Who is Arthur Bogoraz and why did his case reach the Court of Appeals this summer for a decision on New York Insurance Law § 6801(a)(1)?

Arthur Bogoraz was indicted in 2011 for No-Fault Fraud. Two days before he was set to surrender, he fled to the Ukraine. In September 2011 he piloted his own plane from St. Maarten to Puerto Rico where he was apprehended waiting to board a commercial flight to Texas.

New York Attorney General Eric Schneiderman in his announcement of the conviction stated: “In a detailed allocution in June of 2013 before Justice Danny Chun in Kings County Supreme Court, Bogoraz admitted that between July 2006 and December 2010, in Kings County and elsewhere, he defrauded no-fault insurance companies of millions of dollars through a complex scheme involving stolen identities from medical doctors. Bogoraz admitted that as part of his scheme he persuaded radiologists to work with him and promised payment for each MRI they reviewed, interpreted and reported to the insurance companies as a no-fault insurance claim.

Bogoraz admitted that once the doctors agreed to work with him, he exploited his access to their personal information and set up separate radiology corporations without their knowledge or consent. He forged the doctors’ signatures on incorporation documents, leases, and bank documents. Using their stolen identities, Bogoraz opened and operated multiple radiology corporations, including Sharp Radiology, P.C., Vital Radiology, P.C., Essential Radiology, P.C., Aurora Radiology, P.C., and Oracle Radiology of NY, P.C. Bogoraz then filed no-fault insurance claims and collected the money in bank accounts he established using the doctors’ names and personal information, diverting the money to himself. Bogoraz further admitted that in addition to managing the radiology corporations and accounts, he controlled a collections law firm, Greater NY Legal Services, so that he could launder insurance monies. Mr. Bogoraz admitted that through his scheme, over a five-year period, he stole more than $8 million from insurance companies. He then laundered the proceeds, cashing $1 million at check cashing stores and withdrawing more than $500,000 in cash directly from the corporations’ bank accounts.”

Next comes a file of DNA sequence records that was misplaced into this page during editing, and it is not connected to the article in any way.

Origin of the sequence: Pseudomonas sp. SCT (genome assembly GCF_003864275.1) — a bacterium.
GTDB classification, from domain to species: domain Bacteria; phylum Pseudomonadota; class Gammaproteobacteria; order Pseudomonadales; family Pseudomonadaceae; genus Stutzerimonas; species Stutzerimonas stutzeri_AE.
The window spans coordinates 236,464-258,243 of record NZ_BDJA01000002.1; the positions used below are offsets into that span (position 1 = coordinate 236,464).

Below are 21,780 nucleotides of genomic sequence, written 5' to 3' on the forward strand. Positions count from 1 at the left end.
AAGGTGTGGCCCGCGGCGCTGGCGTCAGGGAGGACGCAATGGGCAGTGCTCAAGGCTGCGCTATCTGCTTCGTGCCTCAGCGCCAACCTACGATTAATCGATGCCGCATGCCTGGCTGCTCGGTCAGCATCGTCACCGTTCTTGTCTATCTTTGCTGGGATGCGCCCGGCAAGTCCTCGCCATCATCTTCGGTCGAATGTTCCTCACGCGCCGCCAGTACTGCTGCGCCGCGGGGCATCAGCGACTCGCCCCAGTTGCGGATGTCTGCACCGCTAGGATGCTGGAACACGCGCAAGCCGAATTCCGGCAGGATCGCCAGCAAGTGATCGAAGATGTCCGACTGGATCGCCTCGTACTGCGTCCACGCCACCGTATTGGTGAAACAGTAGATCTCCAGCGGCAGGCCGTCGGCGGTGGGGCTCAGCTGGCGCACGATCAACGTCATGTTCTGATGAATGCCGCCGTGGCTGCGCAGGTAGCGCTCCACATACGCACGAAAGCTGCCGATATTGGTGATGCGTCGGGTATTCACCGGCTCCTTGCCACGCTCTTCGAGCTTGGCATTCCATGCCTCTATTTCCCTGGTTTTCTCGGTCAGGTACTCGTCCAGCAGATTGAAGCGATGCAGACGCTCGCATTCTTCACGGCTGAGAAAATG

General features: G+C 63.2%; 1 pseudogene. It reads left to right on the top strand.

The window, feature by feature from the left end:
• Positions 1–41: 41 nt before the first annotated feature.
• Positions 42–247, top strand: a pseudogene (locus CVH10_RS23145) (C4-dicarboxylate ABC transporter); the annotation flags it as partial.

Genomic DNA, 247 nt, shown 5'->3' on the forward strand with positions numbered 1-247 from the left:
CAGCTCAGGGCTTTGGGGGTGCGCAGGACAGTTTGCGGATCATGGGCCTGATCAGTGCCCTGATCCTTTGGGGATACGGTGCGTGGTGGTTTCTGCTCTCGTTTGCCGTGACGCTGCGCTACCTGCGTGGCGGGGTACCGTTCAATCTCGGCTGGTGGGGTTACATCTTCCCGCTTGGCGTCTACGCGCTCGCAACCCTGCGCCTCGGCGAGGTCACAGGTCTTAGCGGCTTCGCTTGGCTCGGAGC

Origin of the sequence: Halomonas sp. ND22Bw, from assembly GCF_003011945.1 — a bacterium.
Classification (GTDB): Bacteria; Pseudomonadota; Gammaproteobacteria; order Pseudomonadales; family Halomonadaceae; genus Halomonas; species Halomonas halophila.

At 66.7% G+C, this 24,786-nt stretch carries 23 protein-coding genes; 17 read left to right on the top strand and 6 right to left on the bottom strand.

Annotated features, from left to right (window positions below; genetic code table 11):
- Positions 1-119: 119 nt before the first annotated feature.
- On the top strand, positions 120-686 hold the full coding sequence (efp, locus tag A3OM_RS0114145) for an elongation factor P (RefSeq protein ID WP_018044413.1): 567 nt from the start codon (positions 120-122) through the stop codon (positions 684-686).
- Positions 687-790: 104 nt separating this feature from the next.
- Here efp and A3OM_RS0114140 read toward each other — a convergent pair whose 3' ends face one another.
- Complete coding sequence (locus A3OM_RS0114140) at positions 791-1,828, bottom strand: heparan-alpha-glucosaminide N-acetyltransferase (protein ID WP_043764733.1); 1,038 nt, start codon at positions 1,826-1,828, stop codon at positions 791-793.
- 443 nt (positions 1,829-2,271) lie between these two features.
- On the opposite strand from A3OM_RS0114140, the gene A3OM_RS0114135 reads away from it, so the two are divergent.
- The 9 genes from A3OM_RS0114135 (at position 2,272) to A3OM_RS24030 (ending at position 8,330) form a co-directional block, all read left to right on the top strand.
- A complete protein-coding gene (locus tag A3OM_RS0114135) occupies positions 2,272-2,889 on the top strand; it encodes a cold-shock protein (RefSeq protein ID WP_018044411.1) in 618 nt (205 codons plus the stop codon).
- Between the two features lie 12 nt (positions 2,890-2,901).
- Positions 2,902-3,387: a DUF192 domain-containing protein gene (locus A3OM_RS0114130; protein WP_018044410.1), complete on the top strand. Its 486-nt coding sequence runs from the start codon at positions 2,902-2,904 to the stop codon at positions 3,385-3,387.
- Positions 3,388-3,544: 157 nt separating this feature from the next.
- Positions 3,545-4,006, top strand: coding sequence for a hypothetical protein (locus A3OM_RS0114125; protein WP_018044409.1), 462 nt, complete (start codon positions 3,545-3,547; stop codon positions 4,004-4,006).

Karine Gevorkyan, the spouse of Arthur Bogoraz, filed suit against Ira Judelson, the bail bondsman, in Federal Court for the return of the $121,000 bail bond premium. When the case reached the Second Circuit, the following question was certified to the Court of Appeals of the State of New York pursuant to 2d Cir. Local R. 27.2 and § 500.27(a) of the New York Rules of Court: “Whether an entity engaged in the “bail business,” as defined in NYIL § 6801(a)(1), may retain its “premium or compensation,” as described in NYIL § 6804(a), where a bond posted pursuant to NYCPL § 520.20 is denied at a bail-sufficiency hearing conducted pursuant to NYCPL § 520.30, and the criminal defendant that is the subject of the bond is never admitted to bail.”

The Court of Appeals held Insurance Law § 6804(a) prohibits a bail bond surety from retaining a premium when the criminal defendant is not released on bail. “In our view, the risk associated with the bail bond is that the principal admitted on bail he will fail to appear and the bail bond will be forfeited (see CPL 540.10). If the posted collateral does not cover the bail bond, the surety may suffer a financial loss. The surety does not incur this risk when the principal is not released and so has no opportunity to jump bail (see Penal Law §§ 215.55, 215.56, 215.57). While the surety assumes a binding obligation to pay the bail upon posting the bail bond, no risk attaches from this obligation alone. Risk is triggered only when the court takes additional steps following the posting, approving the bail bond and issuing a certificate authorizing the principal’s release (see CPL 510.40[3] ). When a hearing is ordered under CPL 520.30, the court approves or disapproves the bail bond after the hearing (see CPL 520.30[3] ). If the court disapproves the bail bond, the surety never runs the risk it contracted to insure. In light of the statutory language and legislative history described above, the principle that premium follows risk also supports our interpretation of Insurance Law article 68 as providing that, when a court holds a bail source hearing under CPL 520.30, the surety may retain a premium only when the principal is released on bail.” See Gevorkyan v. Judelson, 29 N.Y.3d 452 (2017) attached.

Arthur Bogoraz has now set up shop in Canada, under a company selling corporate wellness called Vital Management.

Read the decision here.